West Ham’s new signings have thoroughly impressed in their opening four matches, but concerns have arisen over Mauro Zarate and if the forward has the physical strength to survive in the Premier League.
The Argentine, who signed from Velez Sarsfield in the summer, scored a spectacular volley in the Hammers 3-1 win away at Crystal Palace where he looked the real deal and inspired the team to victory.
However, against Hull on Monday night it was evident that his lack of physicality and lightweight stature may see him bullied into submission by defenders in this league.
There is no doubt that the 27-year-old has the skill and ability that could see him star in England.
Every time he picks up possession he looks to create something and commit defenders with his nimble footwork.
He has been predominantly used in an attacking midfield role by Sam Allardyce thus far, tasked with linking up the play, feeding the strikers and generally just being a nuisance to opposition defences with his pace and movement.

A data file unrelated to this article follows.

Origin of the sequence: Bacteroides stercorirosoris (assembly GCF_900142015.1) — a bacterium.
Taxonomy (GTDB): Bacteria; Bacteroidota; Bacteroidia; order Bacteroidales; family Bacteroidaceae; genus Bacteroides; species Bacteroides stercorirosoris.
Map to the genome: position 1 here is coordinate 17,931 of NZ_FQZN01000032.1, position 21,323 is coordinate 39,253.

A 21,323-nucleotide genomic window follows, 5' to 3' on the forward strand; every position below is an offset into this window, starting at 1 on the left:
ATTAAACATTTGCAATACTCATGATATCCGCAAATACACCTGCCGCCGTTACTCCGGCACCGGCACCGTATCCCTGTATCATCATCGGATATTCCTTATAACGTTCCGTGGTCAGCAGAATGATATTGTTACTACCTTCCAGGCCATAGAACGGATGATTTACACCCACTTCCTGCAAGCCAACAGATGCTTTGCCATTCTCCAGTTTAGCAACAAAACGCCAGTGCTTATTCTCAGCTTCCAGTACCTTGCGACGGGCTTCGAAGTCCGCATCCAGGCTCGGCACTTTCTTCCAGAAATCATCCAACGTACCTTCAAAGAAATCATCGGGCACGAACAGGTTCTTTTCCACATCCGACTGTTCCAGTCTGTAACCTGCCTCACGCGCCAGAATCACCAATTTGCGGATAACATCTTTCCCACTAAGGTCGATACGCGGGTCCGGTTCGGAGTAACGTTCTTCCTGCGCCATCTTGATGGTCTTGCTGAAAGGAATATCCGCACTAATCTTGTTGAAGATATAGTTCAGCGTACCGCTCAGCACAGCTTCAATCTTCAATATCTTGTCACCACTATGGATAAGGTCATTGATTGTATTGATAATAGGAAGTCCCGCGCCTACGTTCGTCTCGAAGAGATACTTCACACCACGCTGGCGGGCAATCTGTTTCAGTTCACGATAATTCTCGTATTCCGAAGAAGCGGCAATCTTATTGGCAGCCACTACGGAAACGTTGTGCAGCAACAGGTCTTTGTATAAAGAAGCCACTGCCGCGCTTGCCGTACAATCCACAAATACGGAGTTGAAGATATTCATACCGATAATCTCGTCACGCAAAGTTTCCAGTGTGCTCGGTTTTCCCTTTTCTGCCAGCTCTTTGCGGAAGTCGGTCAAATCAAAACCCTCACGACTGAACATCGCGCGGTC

But as we saw at Hull, it was too easy for them to stifle the Argentine and nullify his impact on the match, which eventually saw him replaced by Alex Song in the second-half.
If Zarate is to succeed at Upton Park he simply has to get tougher. He may be small but that has not hindered other players of similar stature to himself, such as Eden Hazard, Raheem Sterling and David Silva.
They too ply their trade as playmakers in their side, perhaps looked at by defenders as easy targets, but what makes them great players is their ability to find a way of evading their markers and using the strength that they have to their advantage.
Zarate may need to spend some time in the gym or just get some more game time under his belt, but it shouldn’t be long before he realises what is required to succeed in this league.
It is sink or swim and unfortunately, if you aren’t strong enough, you drown.
He got plenty of the ball against Hull but was unable to do anything with it, too easily shrugged off by more physical defenders. The skill is there for all to see, but the Premier League requires more than fancy footwork to succeed.